Covered Bonds and European Secured Notes (ESNs)

Covered Bonds and European Secured Notes (ESNs)

Richard Kemmish

30 years: Capital markets & covered bonds

There is a lot of discussion about introducing new types of covered bonds backed by different asset classes. To distinguish this idea from traditional covered bonds, most people refer to the proposed bonds as European Secured Notes or ESNs. In this video, Richard takes a look at the prospects for the European Secured Notes market and what it might look like.

There is a lot of discussion about introducing new types of covered bonds backed by different asset classes. To distinguish this idea from traditional covered bonds, most people refer to the proposed bonds as European Secured Notes or ESNs. In this video, Richard takes a look at the prospects for the European Secured Notes market and what it might look like.

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Covered Bonds and European Secured Notes (ESNs)

7 mins 40 secs

Overview

Covered bonds are traditionally backed mainly by residential mortgages and public-sector loans. However, European Secured Notes are new types of covered bonds that are backed by loans to small and medium enterprises.

Key learning objectives:

  • Explain the new asset class and its disadvantages

  • Identify cases whereby ESNs have been mirrored before, and the people most likely to use it today

  • Describe the structural differences between ESNs and traditional covered bonds

  • Outline the success prospects of ESNs and what it depends on

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Summary

Has this idea been tried before?

There have been a handful of deals that look a bit like ESNs. These are the following:

  • In 2013, Commerzbank issued a bond structured under contract law which used loans to SMEs as collateral
  • Turkish covered bond law allows loans to SMEs as eligible collateral
  • Central banks of Italy and France both allow banks to pledge portfolios of loans as security for advances
  • Most Central banks allow securitisations as collateral
  • In 2016, the covered bond law in Italy was amended to allow loans to small companies as eligible collateral

What asset class have ESNs proposed to cover that traditional covered bonds do not include?

Loans to small and medium-sized businesses will be used as collateral for covered bonds. These loans are typically relatively safe and granular – and therefore, the pool isn’t exposed to any single large risk and there are plenty of them. European Banks hold about 3 trillion euros of this asset.

What are some of the issues surrounding ESNs?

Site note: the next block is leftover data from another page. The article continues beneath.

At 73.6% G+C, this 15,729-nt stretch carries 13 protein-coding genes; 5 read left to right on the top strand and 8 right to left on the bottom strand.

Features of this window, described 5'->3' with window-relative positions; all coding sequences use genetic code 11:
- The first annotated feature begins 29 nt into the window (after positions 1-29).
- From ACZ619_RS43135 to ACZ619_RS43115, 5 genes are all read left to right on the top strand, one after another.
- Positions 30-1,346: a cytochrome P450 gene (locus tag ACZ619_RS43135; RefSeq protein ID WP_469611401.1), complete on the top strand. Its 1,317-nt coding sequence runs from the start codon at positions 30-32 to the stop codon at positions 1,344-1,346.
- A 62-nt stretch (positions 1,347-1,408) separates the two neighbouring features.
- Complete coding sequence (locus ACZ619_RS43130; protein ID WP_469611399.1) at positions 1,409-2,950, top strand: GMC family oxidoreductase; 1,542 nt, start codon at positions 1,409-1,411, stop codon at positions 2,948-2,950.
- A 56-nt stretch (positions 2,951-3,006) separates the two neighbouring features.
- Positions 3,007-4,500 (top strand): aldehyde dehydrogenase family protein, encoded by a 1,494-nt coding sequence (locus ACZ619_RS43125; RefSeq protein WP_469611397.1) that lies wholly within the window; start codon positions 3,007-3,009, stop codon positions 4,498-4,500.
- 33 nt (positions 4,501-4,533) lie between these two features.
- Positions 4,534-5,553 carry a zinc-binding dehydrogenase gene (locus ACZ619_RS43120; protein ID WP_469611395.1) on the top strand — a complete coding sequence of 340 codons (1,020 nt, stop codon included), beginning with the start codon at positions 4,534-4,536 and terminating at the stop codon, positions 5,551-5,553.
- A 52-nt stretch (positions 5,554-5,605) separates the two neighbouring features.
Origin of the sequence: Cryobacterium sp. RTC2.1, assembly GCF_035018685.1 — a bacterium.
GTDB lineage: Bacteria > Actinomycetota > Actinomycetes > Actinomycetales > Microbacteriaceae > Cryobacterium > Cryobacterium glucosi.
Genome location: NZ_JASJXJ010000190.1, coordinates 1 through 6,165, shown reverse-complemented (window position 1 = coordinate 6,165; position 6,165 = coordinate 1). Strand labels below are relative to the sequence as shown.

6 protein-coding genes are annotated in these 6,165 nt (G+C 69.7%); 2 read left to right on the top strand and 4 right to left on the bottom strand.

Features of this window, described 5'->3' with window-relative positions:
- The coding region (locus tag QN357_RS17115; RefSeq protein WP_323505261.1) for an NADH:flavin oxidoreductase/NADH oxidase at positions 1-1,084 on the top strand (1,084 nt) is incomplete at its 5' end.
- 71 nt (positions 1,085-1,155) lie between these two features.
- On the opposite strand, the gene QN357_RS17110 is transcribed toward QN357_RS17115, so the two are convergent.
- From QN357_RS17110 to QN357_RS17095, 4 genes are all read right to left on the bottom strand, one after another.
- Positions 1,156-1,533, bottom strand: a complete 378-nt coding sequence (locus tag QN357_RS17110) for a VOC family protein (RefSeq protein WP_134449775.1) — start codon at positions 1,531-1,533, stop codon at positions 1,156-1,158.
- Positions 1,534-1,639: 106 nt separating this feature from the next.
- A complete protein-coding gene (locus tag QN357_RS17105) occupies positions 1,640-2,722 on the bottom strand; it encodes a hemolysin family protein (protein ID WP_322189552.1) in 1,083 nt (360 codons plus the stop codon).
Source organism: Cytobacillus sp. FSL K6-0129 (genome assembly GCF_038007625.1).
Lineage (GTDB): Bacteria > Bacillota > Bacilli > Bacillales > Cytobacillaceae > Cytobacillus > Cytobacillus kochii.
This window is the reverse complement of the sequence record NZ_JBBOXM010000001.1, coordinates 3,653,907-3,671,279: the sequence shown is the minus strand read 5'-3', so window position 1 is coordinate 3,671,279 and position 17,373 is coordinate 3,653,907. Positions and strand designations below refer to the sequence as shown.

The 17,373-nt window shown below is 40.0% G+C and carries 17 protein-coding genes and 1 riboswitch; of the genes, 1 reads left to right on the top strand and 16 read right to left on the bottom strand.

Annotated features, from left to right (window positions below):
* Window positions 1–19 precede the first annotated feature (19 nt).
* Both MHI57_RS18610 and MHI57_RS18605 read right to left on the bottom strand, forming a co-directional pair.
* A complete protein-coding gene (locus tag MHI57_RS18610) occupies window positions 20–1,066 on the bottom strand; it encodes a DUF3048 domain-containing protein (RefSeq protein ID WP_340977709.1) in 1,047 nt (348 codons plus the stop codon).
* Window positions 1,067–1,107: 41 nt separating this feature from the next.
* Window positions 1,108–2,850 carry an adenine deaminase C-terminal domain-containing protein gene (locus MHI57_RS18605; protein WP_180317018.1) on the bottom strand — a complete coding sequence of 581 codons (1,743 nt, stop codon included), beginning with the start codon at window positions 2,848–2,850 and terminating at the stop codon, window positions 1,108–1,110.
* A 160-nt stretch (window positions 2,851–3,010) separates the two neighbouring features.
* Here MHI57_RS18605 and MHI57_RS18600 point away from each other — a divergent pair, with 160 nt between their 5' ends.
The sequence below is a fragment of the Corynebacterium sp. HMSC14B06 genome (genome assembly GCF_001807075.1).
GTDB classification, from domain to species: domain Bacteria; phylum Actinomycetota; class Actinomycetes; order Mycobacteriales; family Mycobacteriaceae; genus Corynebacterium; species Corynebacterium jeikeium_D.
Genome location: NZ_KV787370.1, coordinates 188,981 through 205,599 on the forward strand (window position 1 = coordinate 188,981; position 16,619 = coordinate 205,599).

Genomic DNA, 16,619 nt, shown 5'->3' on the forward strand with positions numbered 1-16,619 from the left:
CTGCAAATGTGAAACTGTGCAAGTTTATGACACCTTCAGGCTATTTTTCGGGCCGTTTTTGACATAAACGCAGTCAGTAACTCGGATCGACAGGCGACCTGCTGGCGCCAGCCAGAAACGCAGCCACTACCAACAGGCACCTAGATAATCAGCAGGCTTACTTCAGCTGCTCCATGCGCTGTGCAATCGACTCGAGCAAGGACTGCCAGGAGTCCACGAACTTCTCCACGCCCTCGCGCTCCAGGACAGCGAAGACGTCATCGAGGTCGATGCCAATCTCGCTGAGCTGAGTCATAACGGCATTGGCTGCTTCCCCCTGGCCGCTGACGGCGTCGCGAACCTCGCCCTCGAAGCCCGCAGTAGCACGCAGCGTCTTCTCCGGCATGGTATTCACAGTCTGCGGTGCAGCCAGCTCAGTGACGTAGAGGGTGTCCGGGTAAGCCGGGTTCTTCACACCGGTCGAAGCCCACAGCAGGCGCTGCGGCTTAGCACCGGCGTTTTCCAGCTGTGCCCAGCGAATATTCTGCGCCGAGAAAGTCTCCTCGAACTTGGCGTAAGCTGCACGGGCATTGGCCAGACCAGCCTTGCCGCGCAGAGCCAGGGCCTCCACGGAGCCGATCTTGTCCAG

• They will probably never be as good as traditional covered bonds
  • Mortgages are safer than unsecured loans to companies
  • Issuers will need to post more collateral to satisfy the rating agencies
  • Issuers will have to pay more interest to investors to get them to buy the bonds

Which entities are most likely to use ESNs?

  • Banks who don’t have access to traditional covered bonds
  • Banks who don’t have any qualifying mortgages or who have used them all up for their existing covered bonds
  • Banks in countries where there are big question marks over the quality of the mortgage market

Are there any structural differences between ESNs and traditional covered bonds?

  • LTVs – These do not exist for SME loans and thus make it difficult and complex for banks to ensure investor protection
  • SMEs are shorter-dated – The loans to SMEs are shorter than most covered bonds outstanding today. For example, how do you structure a 10-year bond based on a 3-year loan?
  • SME loans are more diverse than residential mortgages across Europe
  • ESNs backed by infrastructure loans will be different in that their assets are much larger, less standardised, and more difficult to analyse than mortgages

What does the future look like for ESNs?

The success of European Secured Notes depends on a wide array of variables – one being the regulatory treatment it receives. If ESNs get preferential treatment as it is the case for covered bonds, we will likely see it flourish. For example, the exemption from bail-in under bank resolution rules.

It also depends on whether ESNs are supported and backed by the European Commission and Parliament.

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Expert
Richard Kemmish

Richard Kemmish

Richard is a consultant working mainly in the covered bond market. He helps Finance Ministries and Central Banks in countries without covered bond laws to put legal frameworks in place. He has also helped the European Commission with their legislative agenda for covered bonds and related products.

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